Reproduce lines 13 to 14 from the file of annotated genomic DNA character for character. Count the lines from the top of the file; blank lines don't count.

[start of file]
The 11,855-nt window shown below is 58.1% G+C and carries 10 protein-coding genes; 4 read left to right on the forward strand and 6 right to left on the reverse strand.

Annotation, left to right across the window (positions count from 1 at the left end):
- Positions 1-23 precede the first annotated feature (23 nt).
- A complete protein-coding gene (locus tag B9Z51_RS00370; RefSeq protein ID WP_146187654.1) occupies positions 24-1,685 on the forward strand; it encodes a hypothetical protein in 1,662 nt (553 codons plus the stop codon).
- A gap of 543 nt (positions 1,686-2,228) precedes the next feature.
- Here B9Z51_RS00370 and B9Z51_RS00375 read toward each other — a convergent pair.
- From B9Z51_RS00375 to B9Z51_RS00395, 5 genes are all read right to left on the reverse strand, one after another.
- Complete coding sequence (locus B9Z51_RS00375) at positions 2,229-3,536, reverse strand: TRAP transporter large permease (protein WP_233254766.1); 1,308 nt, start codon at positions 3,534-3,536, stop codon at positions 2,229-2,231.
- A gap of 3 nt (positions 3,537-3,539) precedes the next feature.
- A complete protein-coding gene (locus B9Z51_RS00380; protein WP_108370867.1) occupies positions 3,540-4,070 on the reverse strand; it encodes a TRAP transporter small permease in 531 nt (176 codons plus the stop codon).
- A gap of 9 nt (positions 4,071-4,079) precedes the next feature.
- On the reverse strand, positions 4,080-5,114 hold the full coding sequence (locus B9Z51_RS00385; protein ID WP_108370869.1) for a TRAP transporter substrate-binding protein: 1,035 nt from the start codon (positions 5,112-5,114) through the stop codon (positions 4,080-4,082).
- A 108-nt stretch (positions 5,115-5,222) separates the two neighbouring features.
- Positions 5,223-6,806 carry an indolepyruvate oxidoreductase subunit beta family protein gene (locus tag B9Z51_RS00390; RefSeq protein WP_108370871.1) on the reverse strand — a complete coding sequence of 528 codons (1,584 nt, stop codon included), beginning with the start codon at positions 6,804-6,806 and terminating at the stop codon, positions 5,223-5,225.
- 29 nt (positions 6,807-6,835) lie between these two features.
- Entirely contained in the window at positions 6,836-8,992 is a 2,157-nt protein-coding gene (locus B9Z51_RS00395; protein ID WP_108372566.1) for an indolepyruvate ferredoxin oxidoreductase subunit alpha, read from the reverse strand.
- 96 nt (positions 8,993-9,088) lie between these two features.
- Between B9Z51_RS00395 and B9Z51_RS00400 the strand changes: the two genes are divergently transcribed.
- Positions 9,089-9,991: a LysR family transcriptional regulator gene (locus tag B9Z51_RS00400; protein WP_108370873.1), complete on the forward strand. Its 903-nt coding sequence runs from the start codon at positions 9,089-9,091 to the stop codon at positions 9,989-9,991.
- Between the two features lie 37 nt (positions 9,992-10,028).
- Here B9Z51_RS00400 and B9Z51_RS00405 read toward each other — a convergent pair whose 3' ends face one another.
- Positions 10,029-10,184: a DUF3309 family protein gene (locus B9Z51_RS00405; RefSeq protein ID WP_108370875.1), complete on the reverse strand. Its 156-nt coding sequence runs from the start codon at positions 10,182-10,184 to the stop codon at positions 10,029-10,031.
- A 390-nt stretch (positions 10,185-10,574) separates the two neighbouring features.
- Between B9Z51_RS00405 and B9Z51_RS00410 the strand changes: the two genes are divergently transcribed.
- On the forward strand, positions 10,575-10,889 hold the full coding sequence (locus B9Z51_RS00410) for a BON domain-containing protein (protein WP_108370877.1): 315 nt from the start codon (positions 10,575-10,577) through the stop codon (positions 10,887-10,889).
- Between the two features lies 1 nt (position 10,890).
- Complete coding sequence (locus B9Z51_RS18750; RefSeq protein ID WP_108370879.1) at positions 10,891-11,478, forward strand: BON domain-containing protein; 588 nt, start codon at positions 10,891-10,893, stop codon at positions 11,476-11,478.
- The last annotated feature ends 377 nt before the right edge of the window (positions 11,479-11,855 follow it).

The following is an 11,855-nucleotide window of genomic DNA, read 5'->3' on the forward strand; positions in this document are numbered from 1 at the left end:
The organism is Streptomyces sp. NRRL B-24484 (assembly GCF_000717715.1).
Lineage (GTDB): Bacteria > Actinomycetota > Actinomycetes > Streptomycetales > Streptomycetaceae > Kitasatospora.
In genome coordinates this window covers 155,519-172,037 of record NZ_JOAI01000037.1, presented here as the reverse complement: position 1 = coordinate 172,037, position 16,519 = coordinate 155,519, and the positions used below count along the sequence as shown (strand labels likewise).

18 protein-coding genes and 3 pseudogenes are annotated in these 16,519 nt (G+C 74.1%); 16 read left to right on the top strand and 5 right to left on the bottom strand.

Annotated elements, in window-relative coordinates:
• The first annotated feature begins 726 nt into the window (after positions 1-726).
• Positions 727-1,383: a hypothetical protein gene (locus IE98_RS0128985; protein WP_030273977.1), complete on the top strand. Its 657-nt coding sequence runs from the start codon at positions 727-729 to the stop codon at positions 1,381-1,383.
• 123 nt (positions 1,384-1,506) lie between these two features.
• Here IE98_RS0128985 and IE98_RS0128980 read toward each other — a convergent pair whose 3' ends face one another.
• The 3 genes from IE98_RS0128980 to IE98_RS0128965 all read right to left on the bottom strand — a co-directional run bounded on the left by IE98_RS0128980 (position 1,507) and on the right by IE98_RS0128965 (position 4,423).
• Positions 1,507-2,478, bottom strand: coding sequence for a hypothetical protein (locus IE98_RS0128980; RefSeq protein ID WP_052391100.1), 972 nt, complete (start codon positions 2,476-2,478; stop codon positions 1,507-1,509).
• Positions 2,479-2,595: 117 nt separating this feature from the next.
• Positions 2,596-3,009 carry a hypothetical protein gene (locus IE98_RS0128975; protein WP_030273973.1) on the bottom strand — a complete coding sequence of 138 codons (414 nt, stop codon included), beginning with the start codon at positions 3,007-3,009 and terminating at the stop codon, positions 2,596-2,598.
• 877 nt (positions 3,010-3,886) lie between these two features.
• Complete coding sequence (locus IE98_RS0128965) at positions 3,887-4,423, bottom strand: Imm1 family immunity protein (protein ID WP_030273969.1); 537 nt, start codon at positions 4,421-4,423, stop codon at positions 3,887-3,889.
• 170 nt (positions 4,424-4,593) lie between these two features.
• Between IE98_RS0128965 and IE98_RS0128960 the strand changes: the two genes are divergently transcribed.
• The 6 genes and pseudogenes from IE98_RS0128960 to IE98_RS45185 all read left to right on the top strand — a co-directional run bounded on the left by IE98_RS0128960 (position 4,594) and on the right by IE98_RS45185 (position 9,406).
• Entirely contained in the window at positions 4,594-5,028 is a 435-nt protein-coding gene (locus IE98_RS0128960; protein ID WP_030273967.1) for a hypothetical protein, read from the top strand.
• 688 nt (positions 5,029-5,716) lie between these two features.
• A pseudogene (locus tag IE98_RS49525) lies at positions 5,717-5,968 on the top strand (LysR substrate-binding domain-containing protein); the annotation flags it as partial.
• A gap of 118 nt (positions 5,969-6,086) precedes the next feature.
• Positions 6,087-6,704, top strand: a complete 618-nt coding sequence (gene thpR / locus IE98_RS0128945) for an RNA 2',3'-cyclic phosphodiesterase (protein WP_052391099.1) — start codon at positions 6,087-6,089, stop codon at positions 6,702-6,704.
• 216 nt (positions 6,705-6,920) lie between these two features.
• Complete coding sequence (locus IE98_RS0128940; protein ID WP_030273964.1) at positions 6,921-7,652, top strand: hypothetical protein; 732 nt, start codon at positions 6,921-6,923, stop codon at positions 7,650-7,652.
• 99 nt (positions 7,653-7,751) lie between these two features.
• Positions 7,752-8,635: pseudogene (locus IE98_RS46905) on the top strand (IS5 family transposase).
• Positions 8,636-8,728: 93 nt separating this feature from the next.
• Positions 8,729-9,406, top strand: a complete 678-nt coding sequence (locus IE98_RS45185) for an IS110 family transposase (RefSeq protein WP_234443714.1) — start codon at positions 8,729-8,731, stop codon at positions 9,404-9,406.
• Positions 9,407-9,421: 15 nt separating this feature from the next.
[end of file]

- A 108-nt stretch (positions 5,115-5,222) separates the two neighbouring features.
- Positions 5,223-6,806 carry an indolepyruvate oxidoreductase subunit beta family protein gene (locus tag B9Z51_RS00390; RefSeq protein WP_108370871.1) on the reverse strand — a complete coding sequence of 528 codons (1,584 nt, stop codon included), beginning with the start codon at positions 6,804-6,806 and terminating at the stop codon, positions 5,223-5,225.